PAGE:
What concept could be better known to everyone than that of goodness? Certainly people are adept at using it, together with related terms like “bad”, “right”, “should”, etc. If I say that you should lose weight, or that this is a good pencil, or that eating meat is wrong, everyone understands what I mean. All of those examples relate to different kinds of goodness/badness, but they’re all varieties of it.
It’s hard to decide what would be a good picture for an article about goodness.
So everyone can use terms related to various kinds of goodness. But hardly anyone can really explain what it means for something to be good. That is to say, what if the question we ask is not whether it’s right to eat meat, but what does it mean to say that it’s right? As we will see in the next section, this question is much more difficult than it looks.
In this post, I present an argument for the following thesis: When determinism holds, a person’s action is free and the person is responsible for the action if determinism does not hold on the relevant higher level on which the action is being described.
I’ve talked before about Nicholas Maxwell’s criticism of current practice and philosophy of science. I’ve written about it in Finnish here and here; here is the website of the group dedicated to this idea.
To put it shortly, Maxwell’s idea is this: Science commonly takes the idea of objectivity too far and in the wrong direction. Its underlying philosophy is what he calls the philosophy of knowledge. This emphasizes that only empirically testable claims have a place in science, as opposed to metaphysics or values.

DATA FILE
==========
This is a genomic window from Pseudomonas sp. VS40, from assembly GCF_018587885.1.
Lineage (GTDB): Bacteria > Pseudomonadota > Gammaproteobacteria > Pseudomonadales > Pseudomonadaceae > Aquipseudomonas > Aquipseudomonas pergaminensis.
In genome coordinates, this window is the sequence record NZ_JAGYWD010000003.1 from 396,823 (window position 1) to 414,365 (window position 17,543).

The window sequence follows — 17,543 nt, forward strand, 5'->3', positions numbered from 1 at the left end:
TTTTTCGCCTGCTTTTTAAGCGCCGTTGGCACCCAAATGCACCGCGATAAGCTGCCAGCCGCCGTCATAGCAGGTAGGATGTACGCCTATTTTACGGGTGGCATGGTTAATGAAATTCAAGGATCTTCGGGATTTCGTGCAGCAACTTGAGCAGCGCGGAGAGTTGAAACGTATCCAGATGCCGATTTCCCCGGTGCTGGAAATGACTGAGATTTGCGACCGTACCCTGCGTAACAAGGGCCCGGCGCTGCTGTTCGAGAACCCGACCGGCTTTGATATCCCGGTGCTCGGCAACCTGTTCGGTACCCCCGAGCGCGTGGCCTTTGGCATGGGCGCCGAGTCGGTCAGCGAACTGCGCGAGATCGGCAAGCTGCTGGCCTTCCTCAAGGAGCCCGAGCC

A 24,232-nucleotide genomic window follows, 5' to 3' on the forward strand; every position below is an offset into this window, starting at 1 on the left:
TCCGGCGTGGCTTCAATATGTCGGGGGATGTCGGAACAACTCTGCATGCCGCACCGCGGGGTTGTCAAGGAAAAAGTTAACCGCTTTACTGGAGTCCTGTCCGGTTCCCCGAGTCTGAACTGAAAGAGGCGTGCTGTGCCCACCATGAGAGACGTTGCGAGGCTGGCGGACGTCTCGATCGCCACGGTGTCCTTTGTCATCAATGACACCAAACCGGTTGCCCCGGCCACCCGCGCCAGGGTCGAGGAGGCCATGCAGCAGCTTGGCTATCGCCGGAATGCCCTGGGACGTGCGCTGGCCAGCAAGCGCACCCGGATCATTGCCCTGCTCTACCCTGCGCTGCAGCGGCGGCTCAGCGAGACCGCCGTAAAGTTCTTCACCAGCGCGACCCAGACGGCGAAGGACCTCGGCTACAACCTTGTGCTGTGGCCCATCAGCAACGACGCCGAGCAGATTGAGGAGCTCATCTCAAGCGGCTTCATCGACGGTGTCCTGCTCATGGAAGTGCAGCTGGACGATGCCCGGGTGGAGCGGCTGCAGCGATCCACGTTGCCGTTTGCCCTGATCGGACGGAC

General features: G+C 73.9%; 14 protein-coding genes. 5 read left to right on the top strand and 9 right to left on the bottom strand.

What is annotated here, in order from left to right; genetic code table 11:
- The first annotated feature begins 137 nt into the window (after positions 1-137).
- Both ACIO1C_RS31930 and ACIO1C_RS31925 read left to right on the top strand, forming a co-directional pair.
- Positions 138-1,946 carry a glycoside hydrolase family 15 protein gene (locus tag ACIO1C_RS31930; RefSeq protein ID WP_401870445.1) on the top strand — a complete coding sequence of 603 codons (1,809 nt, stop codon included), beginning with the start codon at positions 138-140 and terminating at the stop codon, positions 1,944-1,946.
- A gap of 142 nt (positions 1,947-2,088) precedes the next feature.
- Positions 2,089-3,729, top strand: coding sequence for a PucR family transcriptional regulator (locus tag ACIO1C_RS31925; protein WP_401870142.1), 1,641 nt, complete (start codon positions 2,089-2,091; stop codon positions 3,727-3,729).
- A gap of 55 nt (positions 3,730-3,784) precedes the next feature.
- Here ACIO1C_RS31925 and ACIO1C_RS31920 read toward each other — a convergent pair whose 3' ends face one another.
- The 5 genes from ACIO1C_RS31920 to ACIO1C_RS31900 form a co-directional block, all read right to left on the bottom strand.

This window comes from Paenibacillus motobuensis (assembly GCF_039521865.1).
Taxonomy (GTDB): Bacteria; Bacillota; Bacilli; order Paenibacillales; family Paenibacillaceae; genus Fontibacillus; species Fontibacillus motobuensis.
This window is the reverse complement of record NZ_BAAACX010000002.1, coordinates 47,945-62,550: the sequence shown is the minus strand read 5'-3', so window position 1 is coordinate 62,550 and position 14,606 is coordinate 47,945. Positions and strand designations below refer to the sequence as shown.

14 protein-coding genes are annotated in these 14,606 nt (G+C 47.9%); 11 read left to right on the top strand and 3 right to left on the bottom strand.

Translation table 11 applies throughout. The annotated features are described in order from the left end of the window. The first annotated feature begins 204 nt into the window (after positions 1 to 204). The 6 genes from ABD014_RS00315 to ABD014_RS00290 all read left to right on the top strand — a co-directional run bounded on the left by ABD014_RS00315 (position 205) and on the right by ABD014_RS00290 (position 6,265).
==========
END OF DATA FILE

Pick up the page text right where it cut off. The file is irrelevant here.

This may sound like a good idea, and it would be, given the right interpretation. But it’s being given the wrong interpretation. Values or ideologies must not affect the results obtained from science, but they should guide what resources are spent on. When you are not allowed to consider values even at this point, you often end up spending resources on something useless or harmful. So developing countries may have much more need for new technologies or researched solutions, but there’s more money in solving first-world problems. Similarly, metaphysics must not be more important than empirical results, but every theory has background metaphysics anyway, so acknowledging those would allow scientists to understand better what they’re doing. Continue reading →
We do many things by doing something else. You might move across the room by walking and walk by moving your legs. But do you move your legs by doing something else? You might think, yes: by sending nerve impulses from your brain. And maybe you do that by sending around other such things in your brain? But are “you” really doing those things that happen in parts of you?
The priest and philosopher Nicolas Malebranche argued that no-one can really do anything themselves because in order to do something, you need to know how to do it — and we don’t know how to cause all that neural stuff that needs to happen for our bodies to do anything. (He thought God is really the one who does everything.) This isn’t a good argument. To know how to do something must mean knowing how to do that something by doing other things (eg. how to move your hands and fingers while playing the piano). So if you must always know how to do everything, then you must know how to do the things by which you do that other thing: how to make your fingers move, and then probably how to send those neural signals, and then how to do whatever you do to do that; it’s an infinite regression. To make the regression stop, there must be some things we just can do, so that we can do more complex things by doing those things. Continue reading →